• Allow for additional on-farm diversified uses in the Greenbelt and Niagara Escarpment Plan to allow innovative thinking around tourism offerings, such as short-term accommodations; flexibility in land-use policies for existing agriculture operations will help promote economic activity

Clean Lakes & Shoreline Protection

The Town of Lincoln, which consists of 16KM of Lake Ontario shoreline, prioritizes the maintenance and preservation of our shoreline and beachfront. As a result of high-water levels and isolated flooding during the Spring of 2017 and 2019, sections of the Town’s shoreline roads and beachfront have deteriorated and eroded. This has resulted in significant damage to both the road surface and foundation.

We aim to continue working with our provincial partners at Ontario Ministry of Agriculture, Food and Rural Affairs, the Niagara Peninsula Conservation Authority, and with our local agricultural community, to ensure the protection of our waterways and the Great Lakes are forefront in our collective activities.

Provincial Ask:

Municipalities are at the front line responding to the impacts of Climate Change, but without more funding they can’t adapt. To address this, we’re seeking greater coordination across all levels of government, while continuing to advocate for sustained funding from the provincial government:

  1. Improvements to provincial regulations to promote green infrastructure/low-impact development on public and private property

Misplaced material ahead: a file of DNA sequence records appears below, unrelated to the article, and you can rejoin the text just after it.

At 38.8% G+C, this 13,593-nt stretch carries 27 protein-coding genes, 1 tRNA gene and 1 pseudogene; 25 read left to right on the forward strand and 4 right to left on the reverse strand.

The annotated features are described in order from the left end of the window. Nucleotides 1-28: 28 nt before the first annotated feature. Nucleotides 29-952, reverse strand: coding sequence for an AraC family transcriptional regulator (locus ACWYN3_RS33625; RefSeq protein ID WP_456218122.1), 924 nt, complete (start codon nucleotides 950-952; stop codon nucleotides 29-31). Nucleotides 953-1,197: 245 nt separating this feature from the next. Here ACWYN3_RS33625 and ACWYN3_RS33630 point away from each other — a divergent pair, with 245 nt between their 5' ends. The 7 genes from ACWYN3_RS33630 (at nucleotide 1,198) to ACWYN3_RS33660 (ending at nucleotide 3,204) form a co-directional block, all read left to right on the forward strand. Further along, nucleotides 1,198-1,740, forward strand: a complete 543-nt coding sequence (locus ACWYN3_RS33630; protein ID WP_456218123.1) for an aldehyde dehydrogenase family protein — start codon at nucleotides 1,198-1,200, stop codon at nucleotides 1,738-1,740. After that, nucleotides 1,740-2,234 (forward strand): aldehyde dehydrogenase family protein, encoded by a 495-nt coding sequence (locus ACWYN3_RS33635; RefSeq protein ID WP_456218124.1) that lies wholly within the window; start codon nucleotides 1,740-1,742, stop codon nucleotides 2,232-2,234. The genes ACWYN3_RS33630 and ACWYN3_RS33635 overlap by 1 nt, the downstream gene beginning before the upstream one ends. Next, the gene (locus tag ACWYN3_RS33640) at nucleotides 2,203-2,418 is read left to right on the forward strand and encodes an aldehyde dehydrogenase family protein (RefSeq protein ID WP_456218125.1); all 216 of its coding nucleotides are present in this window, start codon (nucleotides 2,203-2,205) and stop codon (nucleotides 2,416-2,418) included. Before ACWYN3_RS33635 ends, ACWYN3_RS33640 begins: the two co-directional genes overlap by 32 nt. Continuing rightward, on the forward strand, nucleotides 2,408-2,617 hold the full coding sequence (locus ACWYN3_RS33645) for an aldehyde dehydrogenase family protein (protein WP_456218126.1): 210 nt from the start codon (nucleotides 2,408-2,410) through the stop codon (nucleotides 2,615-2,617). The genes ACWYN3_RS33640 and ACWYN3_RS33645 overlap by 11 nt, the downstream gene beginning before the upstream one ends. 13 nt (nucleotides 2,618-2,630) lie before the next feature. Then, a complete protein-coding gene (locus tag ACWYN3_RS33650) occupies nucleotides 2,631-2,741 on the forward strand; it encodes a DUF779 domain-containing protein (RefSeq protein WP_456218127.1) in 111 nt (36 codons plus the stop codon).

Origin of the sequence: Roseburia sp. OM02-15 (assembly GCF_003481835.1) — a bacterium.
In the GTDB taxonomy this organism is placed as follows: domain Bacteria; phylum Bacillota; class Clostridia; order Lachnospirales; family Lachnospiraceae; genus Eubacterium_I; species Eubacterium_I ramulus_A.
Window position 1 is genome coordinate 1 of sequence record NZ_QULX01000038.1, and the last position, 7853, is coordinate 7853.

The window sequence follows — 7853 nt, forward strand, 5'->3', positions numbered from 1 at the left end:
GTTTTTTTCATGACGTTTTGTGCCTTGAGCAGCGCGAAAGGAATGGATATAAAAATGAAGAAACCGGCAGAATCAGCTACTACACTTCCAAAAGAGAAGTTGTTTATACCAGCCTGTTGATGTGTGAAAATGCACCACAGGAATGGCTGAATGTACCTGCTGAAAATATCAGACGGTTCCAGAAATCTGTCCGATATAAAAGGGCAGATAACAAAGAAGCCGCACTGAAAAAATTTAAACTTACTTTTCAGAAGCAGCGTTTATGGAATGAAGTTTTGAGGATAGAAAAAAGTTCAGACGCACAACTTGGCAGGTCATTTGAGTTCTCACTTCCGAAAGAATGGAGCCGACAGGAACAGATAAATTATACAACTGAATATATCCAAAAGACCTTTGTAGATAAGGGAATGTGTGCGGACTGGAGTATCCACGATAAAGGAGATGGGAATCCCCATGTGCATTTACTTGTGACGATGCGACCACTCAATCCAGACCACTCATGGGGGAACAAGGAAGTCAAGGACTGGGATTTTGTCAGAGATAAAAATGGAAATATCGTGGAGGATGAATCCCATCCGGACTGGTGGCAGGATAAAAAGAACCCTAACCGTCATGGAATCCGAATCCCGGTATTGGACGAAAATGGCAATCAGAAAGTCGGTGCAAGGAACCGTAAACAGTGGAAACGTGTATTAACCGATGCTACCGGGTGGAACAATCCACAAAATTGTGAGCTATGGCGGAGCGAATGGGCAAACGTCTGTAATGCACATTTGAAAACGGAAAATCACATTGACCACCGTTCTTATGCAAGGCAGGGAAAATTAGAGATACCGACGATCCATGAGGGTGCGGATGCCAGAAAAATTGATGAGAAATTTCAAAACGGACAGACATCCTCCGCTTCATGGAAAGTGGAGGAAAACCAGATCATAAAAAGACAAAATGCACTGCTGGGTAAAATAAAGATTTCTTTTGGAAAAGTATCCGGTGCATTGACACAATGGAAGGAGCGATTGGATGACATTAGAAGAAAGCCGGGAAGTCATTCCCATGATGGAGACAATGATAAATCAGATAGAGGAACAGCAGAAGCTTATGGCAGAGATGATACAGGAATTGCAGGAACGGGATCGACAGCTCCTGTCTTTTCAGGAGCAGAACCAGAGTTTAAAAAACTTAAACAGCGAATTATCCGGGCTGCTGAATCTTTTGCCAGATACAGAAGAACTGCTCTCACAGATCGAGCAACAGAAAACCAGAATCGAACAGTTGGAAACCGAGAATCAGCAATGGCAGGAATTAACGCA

2. The Disaster Mitigation and Adaptation Fund
  3. The National Disaster Mitigation Program
  4. Increased funding opportunities for green infrastructure/low-impact development installations
  5. Increased funding opportunities that are accessible to small and/or rural municipalities (ex. allocated funding for small and/or rural municipalities; additional contributions for projects in small and/or rural municipalities; and modified project criteria such as project readiness, feasibility, program timelines etc.)
  6. Green infrastructure/Low-impact development grants, rebates, subsidizes and other financial support available to residents and private-property owners

Parks, Recreation, Sport and Culture Investments

The pandemic has resulted in unprecedented and devastating impacts to the parks, recreation, sport, and culture sectors resulting in a ‘triple threat’ of health, economic and social crises in the province.  Over the last two years, Lincoln residents have lived through the challenges brought on by the pandemic and it has become clear how important public spaces and community programming are to overall well-being.  Municipalities pivoted away from traditional indoor programming towards the use of green spaces, parks, and trails. Additionally, municipalities were forced to close or significantly reduce their capacity to abide by public health mandates.  This posed serious financial consequences that have made a return to pre-pandemic service levels particularly difficult in small, rural communities, such as Lincoln.

Provincial Ask: 

The Town commends the Government of Canada and the Province of Ontario on its ongoing investments through the Investing in Canada Infrastructure Program’s Community, Culture, and Recreation Stream. Equally as important, are investments to address the challenges of innovating to make communities safer and more resilient. There are specific funding challenges related to the following issues: